It’s now been twenty years since I lost my Mom. Last year, I wrote a long, thoughtful post about the values she instilled in me, and all the words were true. Today, I look at the date and remember that it has another significance–it’s known as Juneteenth, the day in 1865 when enslaved Black people in Galveston finally learned they’d been freed by the Emancipation proclamation over two years before.
I think the most difficult task for any person who truly loves their parents is to understand their flaws–even more so when they did everything in their power to make sure you had every opportunity in the world. But I absolutely did hear, growing up, that there were other people who were less than we were, and that we had moved to a “better school system” primarily to avoid some of them–the Black ones.
My parents believed Black people were more prone to crime, more likely to be on welfare. My mom believed that I should always be wary of Black boys, because they were always “after” white girls. She told me that during my sophomore year when a Black boy in my class phoned me a few times. I wasn’t interested in him–I was always wary of boys who I didn’t really know all of a sudden being interested in me because I always expected it was a setup to trick the nerdy girl into thinking she was “going with” someone. But I do think he was genuine. I was very nice to him, but distant, and eventually, he stopped calling. He was actually the last Black male I knew even casually for many years, but I have to admit my mom’s warnings did have an effect on me for some time thereafter, and sank deep into my psyche. It wasn’t until a few years ago that I really started to examine the racist parts of my upbringing, and understood that good people–some of the best people–could also be racists unless they consciously rejected racism. I never really got a chance to challenge my mom on these issues like I had started to with my Dad. So those difficult family conversations so many white people are having to have? I cannot have them. I find myself in dialogue with a memory, not with actual people. And memories cannot change their minds.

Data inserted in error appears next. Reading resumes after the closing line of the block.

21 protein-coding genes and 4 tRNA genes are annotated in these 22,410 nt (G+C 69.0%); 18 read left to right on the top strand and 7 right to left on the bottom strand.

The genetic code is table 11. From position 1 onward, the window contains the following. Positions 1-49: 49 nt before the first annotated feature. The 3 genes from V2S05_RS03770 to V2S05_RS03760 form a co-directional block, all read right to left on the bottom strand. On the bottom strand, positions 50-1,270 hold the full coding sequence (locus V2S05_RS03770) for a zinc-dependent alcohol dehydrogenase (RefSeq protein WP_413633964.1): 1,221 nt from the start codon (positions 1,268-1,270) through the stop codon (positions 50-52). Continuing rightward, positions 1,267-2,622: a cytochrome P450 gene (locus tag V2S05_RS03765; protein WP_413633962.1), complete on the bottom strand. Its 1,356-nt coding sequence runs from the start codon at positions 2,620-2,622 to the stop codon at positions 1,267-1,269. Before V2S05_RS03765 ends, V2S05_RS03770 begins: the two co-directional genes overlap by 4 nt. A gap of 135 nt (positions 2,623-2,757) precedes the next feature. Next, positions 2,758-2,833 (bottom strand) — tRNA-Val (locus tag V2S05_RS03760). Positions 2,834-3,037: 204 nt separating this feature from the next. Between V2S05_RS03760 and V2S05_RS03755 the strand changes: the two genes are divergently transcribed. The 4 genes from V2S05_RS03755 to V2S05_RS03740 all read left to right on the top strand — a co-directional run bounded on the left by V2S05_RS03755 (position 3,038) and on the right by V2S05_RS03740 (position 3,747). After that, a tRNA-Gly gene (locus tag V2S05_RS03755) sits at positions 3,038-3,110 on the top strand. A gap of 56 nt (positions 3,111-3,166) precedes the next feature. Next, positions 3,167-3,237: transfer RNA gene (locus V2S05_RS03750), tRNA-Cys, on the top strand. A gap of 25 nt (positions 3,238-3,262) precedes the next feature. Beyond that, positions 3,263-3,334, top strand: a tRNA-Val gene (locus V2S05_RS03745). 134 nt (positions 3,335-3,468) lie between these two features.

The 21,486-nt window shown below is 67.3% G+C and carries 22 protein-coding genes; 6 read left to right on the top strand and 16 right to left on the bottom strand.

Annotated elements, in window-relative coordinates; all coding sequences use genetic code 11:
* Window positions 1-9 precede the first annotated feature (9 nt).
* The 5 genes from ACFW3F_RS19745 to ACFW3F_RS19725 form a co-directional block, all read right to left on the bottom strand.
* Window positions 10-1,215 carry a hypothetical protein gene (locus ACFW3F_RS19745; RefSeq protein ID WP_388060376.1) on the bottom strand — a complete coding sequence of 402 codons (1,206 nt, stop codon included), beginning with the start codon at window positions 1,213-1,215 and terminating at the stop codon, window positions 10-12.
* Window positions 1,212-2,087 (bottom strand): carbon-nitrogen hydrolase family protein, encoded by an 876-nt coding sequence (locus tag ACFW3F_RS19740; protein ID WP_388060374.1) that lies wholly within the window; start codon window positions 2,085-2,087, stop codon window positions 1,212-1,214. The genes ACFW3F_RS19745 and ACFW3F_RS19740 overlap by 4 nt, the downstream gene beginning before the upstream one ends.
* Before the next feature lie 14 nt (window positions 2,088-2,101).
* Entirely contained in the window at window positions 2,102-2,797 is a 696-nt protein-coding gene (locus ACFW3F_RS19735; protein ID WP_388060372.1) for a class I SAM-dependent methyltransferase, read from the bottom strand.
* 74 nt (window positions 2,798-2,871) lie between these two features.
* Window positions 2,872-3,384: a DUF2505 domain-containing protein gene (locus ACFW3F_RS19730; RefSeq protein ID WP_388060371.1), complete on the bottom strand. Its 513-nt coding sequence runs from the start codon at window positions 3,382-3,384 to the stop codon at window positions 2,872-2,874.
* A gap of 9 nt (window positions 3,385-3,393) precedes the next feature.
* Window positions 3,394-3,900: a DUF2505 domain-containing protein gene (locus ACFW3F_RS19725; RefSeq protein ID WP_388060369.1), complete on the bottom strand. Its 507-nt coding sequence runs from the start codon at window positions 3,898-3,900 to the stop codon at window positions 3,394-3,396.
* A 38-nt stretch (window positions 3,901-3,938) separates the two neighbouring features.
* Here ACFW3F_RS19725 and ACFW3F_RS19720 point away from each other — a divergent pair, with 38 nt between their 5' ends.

I also am glad that my mom never saw Fox News. As she slipped into dementia, she obsessed about then-President Clinton and Monica Lewinsky; I worry she would have been easy prey for all kinds of conspiracy theories.
I do think that both my parents, were they alive today (and not in the throes of dementia), would likely have been at least willing to talk. To be sure, they would have likely condemned the “rioting”, and they probably would have had a hard time with the idea of white privilege, given they came from rural and largely poor background and grew up in the Depression, but I think they would have at least listened to their daughter, who I know they both loved unconditionally. After all, they were the ones who always emphasized learning and education to me. But I am not sure I could have truly changed their minds. I’ll just have to settle for examining my own way of thinking.
So perhaps as I confront my own racist roots, I am, in a strange way, fulfilling a kind of legacy. Even as early as high school–that “good school” that we’d moved to attend–I had seen enough evidence, read enough to begin to know that not all stories were being told, and that perhaps I should seek out those which were being drowned out. That education gave me the tools I needed to be able to open my mind over the past fifty-plus years, and it gave me the humility to know that the more you learn, the more you know that you don’t know everything.
So maybe it’s fitting that the image that flashes to mind at the moment is one of my mom and me, in the summer of 1975, just before we moved, visiting the library–where she told me it was OK to read the books that were on the shelf for other grade levels, and that I should, in fact, check out any book that interested me. That was the year I finished first in the summer reading program at the library, because we kept going back for more and more books. I think it was that summer that I fell in love with reading, and learning without limits, and my world began to open up. She planted those seeds. And the flowers are still blooming.